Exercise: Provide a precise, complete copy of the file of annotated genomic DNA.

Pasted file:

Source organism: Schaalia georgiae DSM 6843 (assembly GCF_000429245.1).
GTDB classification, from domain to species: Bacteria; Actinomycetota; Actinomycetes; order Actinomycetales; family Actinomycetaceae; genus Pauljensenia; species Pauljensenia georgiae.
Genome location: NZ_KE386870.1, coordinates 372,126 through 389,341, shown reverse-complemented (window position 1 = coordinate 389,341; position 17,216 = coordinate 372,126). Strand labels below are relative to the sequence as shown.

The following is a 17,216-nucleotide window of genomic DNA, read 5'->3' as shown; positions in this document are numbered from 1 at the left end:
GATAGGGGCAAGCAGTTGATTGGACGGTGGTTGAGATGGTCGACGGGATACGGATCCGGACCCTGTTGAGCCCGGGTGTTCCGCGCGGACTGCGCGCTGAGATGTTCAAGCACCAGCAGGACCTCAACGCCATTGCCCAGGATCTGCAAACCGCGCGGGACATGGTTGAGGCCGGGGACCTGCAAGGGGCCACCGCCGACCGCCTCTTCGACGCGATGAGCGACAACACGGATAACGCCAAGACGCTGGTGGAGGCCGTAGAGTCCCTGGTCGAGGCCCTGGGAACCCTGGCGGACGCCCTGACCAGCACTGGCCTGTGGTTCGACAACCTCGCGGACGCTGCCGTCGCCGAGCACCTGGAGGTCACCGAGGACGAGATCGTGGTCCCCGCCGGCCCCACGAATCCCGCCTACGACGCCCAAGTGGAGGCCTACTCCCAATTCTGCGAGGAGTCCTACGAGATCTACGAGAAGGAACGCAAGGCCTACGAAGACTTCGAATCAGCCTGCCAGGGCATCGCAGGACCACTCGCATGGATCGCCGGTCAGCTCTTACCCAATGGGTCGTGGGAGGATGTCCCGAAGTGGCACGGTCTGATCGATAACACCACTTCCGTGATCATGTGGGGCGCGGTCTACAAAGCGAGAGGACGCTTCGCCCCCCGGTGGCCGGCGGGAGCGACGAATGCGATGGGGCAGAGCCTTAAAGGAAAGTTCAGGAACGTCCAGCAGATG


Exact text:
Source organism: Schaalia georgiae DSM 6843 (assembly GCF_000429245.1).
GTDB classification, from domain to species: Bacteria; Actinomycetota; Actinomycetes; order Actinomycetales; family Actinomycetaceae; genus Pauljensenia; species Pauljensenia georgiae.
Genome location: NZ_KE386870.1, coordinates 372,126 through 389,341, shown reverse-complemented (window position 1 = coordinate 389,341; position 17,216 = coordinate 372,126). Strand labels below are relative to the sequence as shown.

The following is a 17,216-nucleotide window of genomic DNA, read 5'->3' as shown; positions in this document are numbered from 1 at the left end:
GATAGGGGCAAGCAGTTGATTGGACGGTGGTTGAGATGGTCGACGGGATACGGATCCGGACCCTGTTGAGCCCGGGTGTTCCGCGCGGACTGCGCGCTGAGATGTTCAAGCACCAGCAGGACCTCAACGCCATTGCCCAGGATCTGCAAACCGCGCGGGACATGGTTGAGGCCGGGGACCTGCAAGGGGCCACCGCCGACCGCCTCTTCGACGCGATGAGCGACAACACGGATAACGCCAAGACGCTGGTGGAGGCCGTAGAGTCCCTGGTCGAGGCCCTGGGAACCCTGGCGGACGCCCTGACCAGCACTGGCCTGTGGTTCGACAACCTCGCGGACGCTGCCGTCGCCGAGCACCTGGAGGTCACCGAGGACGAGATCGTGGTCCCCGCCGGCCCCACGAATCCCGCCTACGACGCCCAAGTGGAGGCCTACTCCCAATTCTGCGAGGAGTCCTACGAGATCTACGAGAAGGAACGCAAGGCCTACGAAGACTTCGAATCAGCCTGCCAGGGCATCGCAGGACCACTCGCATGGATCGCCGGTCAGCTCTTACCCAATGGGTCGTGGGAGGATGTCCCGAAGTGGCACGGTCTGATCGATAACACCACTTCCGTGATCATGTGGGGCGCGGTCTACAAAGCGAGAGGACGCTTCGCCCCCCGGTGGCCGGCGGGAGCGACGAATGCGATGGGGCAGAGCCTTAAAGGAAAGTTCAGGAACGTCCAGCAGATG